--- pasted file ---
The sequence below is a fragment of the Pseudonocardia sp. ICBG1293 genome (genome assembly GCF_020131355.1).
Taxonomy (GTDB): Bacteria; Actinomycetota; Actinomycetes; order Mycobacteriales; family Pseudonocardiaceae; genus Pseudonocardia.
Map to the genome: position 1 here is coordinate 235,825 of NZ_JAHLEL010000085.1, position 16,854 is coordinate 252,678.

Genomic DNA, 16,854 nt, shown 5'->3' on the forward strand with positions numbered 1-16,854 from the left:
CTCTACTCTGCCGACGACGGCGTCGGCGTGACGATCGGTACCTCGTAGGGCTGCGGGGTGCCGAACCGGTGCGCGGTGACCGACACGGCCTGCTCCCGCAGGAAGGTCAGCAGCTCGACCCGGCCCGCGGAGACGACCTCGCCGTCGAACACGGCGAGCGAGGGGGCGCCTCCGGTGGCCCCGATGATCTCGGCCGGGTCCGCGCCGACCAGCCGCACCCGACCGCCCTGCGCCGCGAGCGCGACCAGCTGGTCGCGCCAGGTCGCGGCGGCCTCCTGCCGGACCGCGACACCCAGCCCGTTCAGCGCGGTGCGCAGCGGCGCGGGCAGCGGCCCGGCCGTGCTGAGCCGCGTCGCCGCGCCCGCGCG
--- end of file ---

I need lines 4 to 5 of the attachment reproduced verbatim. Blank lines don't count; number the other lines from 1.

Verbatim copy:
Genomic DNA, 16,854 nt, shown 5'->3' on the forward strand with positions numbered 1-16,854 from the left:
CTCTACTCTGCCGACGACGGCGTCGGCGTGACGATCGGTACCTCGTAGGGCTGCGGGGTGCCGAACCGGTGCGCGGTGACCGACACGGCCTGCTCCCGCAGGAAGGTCAGCAGCTCGACCCGGCCCGCGGAGACGACCTCGCCGTCGAACACGGCGAGCGAGGGGGCGCCTCCGGTGGCCCCGATGATCTCGGCCGGGTCCGCGCCGACCAGCCGCACCCGACCGCCCTGCGCCGCGAGCGCGACCAGCTGGTCGCGCCAGGTCGCGGCGGCCTCCTGCCGGACCGCGACACCCAGCCCGTTCAGCGCGGTGCGCAGCGGCGCGGGCAGCGGCCCGGCCGTGCTGAGCCGCGTCGCCGCGCCCGCGCG